Sequoia Fund is sued over big Valeant stake
By Jonathan Stempel
NEW YORK Jan 11 (Reuters) - The investment firm that runs the Sequoia Fund, long known for its ties to Warren Buffett, was sued by shareholders who claim it recklessly took a huge stake in embattled drug company Valeant Pharmaceuticals International Inc, causing more than $2 billion in losses.
Investment firm Ruane, Cunniff & Goldfarb; portfolio managers Robert Goldfarb and David Poppe; and two directors were accused of gross negligence for letting Sequoia amass a Valeant stake that peaked at 32 percent of its portfolio in August.
According to the complaint filed on Friday in a New York state court in Manhattan, this violated Sequoia's policy of not investing more than 25 percent of assets in one industry.
The complaint also called it the "antithesis" of Sequoia's strategy of seeking investments such as Buffett's Berkshire Hathaway Inc, its second-largest holding, that represent "value-oriented" investing.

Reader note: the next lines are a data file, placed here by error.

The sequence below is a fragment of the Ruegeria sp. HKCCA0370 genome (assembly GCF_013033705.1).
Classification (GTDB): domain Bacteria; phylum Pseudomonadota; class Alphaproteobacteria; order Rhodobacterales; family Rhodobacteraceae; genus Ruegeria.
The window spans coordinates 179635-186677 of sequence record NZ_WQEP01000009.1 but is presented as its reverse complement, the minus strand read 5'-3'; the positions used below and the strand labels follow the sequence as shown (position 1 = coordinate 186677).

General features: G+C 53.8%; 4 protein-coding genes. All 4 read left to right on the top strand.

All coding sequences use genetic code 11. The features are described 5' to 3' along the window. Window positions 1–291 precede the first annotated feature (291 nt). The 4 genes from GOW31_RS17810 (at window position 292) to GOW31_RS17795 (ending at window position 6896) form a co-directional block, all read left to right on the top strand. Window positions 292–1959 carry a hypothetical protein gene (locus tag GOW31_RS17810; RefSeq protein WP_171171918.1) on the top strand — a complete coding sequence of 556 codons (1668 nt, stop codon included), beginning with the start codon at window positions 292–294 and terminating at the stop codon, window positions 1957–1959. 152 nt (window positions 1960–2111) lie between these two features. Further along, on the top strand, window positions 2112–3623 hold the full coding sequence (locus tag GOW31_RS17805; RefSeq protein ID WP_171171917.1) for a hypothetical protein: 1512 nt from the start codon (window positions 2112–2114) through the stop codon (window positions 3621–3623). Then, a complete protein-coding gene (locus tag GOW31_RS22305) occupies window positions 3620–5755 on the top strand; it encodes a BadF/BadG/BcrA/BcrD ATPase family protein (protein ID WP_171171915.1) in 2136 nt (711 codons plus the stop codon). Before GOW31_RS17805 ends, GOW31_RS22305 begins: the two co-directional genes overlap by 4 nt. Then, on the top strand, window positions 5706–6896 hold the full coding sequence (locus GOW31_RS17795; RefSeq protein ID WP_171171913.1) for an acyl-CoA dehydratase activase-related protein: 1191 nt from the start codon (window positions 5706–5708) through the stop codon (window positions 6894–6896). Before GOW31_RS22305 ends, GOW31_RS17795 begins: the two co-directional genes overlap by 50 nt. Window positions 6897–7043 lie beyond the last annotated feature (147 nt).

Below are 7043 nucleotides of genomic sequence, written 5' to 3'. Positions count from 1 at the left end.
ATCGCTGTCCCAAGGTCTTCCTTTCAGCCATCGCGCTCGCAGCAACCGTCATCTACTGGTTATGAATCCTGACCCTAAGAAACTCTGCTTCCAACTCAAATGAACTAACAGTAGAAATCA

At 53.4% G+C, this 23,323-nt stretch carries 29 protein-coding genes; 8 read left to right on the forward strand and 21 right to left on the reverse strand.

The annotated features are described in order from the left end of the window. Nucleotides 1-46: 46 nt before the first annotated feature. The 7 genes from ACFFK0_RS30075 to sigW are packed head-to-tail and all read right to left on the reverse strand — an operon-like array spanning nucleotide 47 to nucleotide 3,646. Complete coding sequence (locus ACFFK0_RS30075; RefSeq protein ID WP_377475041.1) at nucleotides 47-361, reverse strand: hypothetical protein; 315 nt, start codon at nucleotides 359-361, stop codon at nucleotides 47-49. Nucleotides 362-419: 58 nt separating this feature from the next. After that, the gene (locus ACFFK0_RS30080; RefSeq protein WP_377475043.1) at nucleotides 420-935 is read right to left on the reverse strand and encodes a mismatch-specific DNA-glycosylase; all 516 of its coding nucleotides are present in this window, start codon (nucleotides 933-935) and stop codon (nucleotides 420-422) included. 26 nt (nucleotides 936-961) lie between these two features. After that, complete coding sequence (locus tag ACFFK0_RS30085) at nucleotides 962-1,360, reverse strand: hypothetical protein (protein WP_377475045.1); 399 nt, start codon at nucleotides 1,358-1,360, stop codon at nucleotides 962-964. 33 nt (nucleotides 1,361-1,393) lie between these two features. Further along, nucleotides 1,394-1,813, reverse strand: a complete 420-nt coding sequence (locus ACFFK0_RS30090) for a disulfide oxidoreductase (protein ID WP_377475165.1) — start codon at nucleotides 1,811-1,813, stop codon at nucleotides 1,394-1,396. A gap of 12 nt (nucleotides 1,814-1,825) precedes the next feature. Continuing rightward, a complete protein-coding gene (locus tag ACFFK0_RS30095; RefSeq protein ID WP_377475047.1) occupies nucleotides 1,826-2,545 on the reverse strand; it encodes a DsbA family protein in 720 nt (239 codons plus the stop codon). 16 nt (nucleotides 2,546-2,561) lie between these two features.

Valeant shares have lost about two-thirds of their value since early August amid concerns about its drug pricing, merger appetite and since-severed ties to a mail-order pharmacy.
Sequoia's investment "is akin to a gambler at the race track betting more than one quarter of his net worth on a fast horse with a history of maladies and with improbably high odds," the complaint said.
"Just as it should come as no surprise to the gambler when the horse pulls up lame, the same holds equally true for the defendants," it added.
Other defendants include the author Roger Lowenstein, who chairs Sequoia's board, and director Robert Swiggett. The lawsuit seeks to recoup damages and management fees for the fund. Continued...